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The captivating glass creations of Ray King

Posted on January 6, 2021 at 1:00 PM by Sydney Marshall


Ray King is a public artist known for working with glass, and more importantly, glass that is activated by the natural light of public spaces. King creates site specific works of art for buildings across the country and internationally. He began creating public works of art in the 1970s and has become particularly well known for his use of dichroic glass. This type of glass has a special film that allows in waves of light while reflecting a single color back towards the viewer. The colors change depending on the direction of the light and the movement of the viewer. Iowa State's Art on Campus Collection has two sculptures by Ray King, both added to the Art on Campus Collection in 1997. Both installations feature dichroic glass as the primary medium, and are wonderful examples of the sculptures King would continue creating in the years to follow.

Light Projecting Helices was recently removed from the Olsen Building as ISU Athletics prepares to expand and remodel their buildings. Light Projecting Helices may find a new home in the future, but this is one of the realities of site-specific works of art: the site could be demolished for new construction. You may still experience King's sculpture in a building many of us on campus may have visited more frequently in the past year. In 1997 King was chosen to create a site-specific work of art for the Thielen Health Center, Light River. As you enter the building, whether for a COVID test or hopefully in the near future for a vaccine, be sure to look upwards. Set in a location and space where sunlight can interact with each of the 555 glass bars, this work of art adds cheerfulness and hope to a place where many who enter may need a boost of positive energy.

As with every public art project at ISU, this site-specific sculpture was meant to fulfill a public art statement created by a group of ISU faculty and staff who are the end users of the space. In this case the selecting committee of 1997 wanted to "Establish a tranquil environment that supports trust, respect, openness, compassion and caring... it is important that a health care facility environment lift one's spirit and create a healing environment." The floating glass bars lift your eyes as well as your spirit as you enter the space, and the individual bars working together to create a river of light that is particularly beautiful at sunset.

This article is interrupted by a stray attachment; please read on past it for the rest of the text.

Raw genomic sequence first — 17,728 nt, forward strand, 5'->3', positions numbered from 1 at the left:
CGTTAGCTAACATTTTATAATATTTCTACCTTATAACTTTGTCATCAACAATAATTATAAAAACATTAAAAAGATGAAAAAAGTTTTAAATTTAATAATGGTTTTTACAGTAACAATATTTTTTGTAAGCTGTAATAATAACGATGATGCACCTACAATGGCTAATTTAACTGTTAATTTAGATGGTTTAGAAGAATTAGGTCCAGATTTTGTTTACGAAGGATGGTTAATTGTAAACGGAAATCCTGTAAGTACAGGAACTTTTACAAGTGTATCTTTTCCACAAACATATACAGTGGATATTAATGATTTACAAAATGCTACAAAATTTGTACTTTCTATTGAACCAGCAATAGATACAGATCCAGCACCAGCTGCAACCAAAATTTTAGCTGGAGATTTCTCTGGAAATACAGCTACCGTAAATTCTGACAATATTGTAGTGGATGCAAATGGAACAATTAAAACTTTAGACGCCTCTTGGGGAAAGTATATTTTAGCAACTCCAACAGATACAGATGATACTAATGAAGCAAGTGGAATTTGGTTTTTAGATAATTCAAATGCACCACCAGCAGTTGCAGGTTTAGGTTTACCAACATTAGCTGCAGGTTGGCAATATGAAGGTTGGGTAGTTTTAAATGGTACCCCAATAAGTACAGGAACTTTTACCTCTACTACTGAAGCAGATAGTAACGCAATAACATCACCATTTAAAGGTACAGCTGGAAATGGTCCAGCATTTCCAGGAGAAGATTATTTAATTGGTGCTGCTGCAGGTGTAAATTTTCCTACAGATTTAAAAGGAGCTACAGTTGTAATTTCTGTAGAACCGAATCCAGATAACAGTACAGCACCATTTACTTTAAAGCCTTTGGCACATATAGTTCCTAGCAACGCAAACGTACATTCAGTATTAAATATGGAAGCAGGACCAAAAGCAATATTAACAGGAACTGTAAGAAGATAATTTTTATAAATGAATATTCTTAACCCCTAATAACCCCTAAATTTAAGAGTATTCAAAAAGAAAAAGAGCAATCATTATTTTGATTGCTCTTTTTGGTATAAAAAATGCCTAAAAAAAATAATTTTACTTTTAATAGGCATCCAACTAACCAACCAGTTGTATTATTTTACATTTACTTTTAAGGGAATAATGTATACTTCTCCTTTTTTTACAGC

As you enter Thielen, keep in mind King's statement that this work of art should "depict the independent and connected linkage of each of us as we move through time and space. Light has always been symbolic with healing and giving and it is my intention that the sculpture will enhance the Health Center, breathing with the movement of the sun." As each of us continue to stay apart in the early months of 2021 and wait patiently for our turn to get a vaccine in this very building, know that we as individuals are part of a larger movement.

TOP AND BELOW IMAGES: Light River, 1997 by Ray King. Holographic laminated glass, stainless steel rods and light. Located in the Thielen Student Health Center. An Iowa Art in State Buildings Project for the Student Health Center. In the Art on Campus Collection, University Museums, Iowa State University, Ames, Iowa. U97.132

INSET: Artist Ray King helps with the installation of Light River at the Thielen Student Health Center in 1997.

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